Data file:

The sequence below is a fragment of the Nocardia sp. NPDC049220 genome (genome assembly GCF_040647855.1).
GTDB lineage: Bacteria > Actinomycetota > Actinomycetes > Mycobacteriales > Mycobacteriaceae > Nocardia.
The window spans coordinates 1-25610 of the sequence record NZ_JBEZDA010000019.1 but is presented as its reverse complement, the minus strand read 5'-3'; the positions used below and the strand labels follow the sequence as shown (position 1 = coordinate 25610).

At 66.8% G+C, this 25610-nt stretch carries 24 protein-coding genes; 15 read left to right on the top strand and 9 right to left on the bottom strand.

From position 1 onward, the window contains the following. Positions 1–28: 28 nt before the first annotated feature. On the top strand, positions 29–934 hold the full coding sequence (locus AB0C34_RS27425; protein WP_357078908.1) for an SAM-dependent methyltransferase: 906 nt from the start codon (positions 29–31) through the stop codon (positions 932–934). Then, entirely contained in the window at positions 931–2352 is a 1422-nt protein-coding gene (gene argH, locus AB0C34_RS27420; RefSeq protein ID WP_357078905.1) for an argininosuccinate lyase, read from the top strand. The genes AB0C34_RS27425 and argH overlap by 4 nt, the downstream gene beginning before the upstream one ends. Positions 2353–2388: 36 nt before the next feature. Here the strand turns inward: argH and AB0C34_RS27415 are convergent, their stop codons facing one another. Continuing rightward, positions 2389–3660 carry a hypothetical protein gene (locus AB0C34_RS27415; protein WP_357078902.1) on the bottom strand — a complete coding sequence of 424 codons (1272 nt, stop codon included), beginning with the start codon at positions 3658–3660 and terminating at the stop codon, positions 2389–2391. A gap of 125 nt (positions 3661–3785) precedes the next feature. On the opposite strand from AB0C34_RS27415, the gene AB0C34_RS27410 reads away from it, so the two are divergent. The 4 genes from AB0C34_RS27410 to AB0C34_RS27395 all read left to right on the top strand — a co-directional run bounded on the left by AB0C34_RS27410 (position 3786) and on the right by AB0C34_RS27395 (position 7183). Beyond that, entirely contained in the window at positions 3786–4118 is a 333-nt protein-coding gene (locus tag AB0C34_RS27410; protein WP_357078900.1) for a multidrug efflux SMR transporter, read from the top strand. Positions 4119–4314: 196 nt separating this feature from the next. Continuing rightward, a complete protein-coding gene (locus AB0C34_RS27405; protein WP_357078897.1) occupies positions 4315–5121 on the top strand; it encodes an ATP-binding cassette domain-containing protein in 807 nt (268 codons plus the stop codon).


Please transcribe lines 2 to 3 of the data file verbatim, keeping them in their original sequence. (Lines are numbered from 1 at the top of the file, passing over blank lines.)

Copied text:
GTDB lineage: Bacteria > Actinomycetota > Actinomycetes > Mycobacteriales > Mycobacteriaceae > Nocardia.
The window spans coordinates 1-25610 of the sequence record NZ_JBEZDA010000019.1 but is presented as its reverse complement, the minus strand read 5'-3'; the positions used below and the strand labels follow the sequence as shown (position 1 = coordinate 25610).